Why am I getting a rundll error at startup?
i keep getting a message saying:
one of the library files neede to run this application cannot be found.
this message occurs when i turn the computer on.
This question was answered on January 17, 2003. Much of the information contained herein may have changed since posting.
First, backup all the data on your hard drive. You could be in for a long night.
This error usually points to a bad or incorrectly configured .dll file. Even after locating the file in question, fixing it may still be a problem. Some .dll's may be downloaded, but the downloaded file may not always match your system configuration. If the file corresponds to a particular program, uninstalling, reinstalling, or doing both may be the solution.
The rest of this reply is in the form of general advice. I'll frame it in the form of questions:
Was any piece of software installed or uninstalled just prior to this problem occurring? If so, suspect the procedure involved. Contact the software vendor.
Is this the entire message? Is there any additional information concerning a program or specific .dll file? Write down the exact phrasing, and then enter it into Google.com. Enclose the error message in quotation marks. More specific information is probably available.
Note that in repairing this problem, you may have to remove any references to the errant file in the registry. Backup the registry before doing this.
Have you run a virus check? If not, do so. Also, download and run AdAware. It can be found at Tucows.com.
Can you boot to Safe Mode? If so, and you do not see the error, you may have a bad driver of some sort. Go to Control Panel > System, then click on "Device Manager". Look for yellow and black event icons or red "X's". This may lead to further information regarding bad device drivers.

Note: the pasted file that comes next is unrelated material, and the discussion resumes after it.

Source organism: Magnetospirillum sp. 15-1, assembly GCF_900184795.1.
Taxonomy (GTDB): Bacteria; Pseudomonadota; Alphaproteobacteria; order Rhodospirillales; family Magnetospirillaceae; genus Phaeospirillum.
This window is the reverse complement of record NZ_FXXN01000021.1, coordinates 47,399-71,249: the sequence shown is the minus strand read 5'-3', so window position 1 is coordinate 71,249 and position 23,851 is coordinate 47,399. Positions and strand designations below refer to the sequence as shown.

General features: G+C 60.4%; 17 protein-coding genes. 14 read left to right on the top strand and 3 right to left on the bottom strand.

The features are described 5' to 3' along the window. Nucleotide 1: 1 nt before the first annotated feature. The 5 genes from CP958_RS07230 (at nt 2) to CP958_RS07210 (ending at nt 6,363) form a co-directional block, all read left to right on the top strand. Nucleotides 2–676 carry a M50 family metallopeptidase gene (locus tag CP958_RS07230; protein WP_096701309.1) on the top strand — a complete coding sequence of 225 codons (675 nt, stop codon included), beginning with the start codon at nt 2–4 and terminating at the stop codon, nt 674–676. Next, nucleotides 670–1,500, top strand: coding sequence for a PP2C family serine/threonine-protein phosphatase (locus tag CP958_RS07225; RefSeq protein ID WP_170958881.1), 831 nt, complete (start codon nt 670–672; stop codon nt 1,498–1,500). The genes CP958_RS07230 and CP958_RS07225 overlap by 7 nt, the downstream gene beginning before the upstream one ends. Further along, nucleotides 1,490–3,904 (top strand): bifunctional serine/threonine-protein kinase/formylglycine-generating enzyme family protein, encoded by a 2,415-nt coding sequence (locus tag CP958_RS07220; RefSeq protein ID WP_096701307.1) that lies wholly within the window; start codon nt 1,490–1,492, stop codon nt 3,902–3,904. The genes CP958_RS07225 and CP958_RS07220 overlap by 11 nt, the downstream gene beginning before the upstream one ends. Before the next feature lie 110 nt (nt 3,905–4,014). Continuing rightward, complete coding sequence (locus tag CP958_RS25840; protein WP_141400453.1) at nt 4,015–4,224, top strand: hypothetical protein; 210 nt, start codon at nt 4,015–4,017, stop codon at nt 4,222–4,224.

Hold down the control key at startup, right after the memory test. Start Windows using the step by step confirmation mode. This may help inform you of the process that is in error. This mode gives yes and no confirmations during each step. The process of elimination may indicate your problem.
Try going into your startup group and removing, at least temporarily, any programs loading at startup. The group is under Start > Programs.
In researching this, I have even read of people who have added memory to their machines and solved similar problems. 128 Meg or more is pretty much the way to go these days. Memory's pretty cheap.
How do you feel about reinstalling? If it's been more than a couple of years since you formatted your hard drive and reinstalled everything, it might be beneficial to do so. Maybe a reinstall is even advisable, for a number of reasons.
I've had many a lost weekend trying to track down problem like this one. Sometimes a reinstall is the shortest distance between two points. This is especially true if much of the above information doesn't seem to make a whole lot of sense.
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Posted by Robert of Mesa Community College on January 17, 2003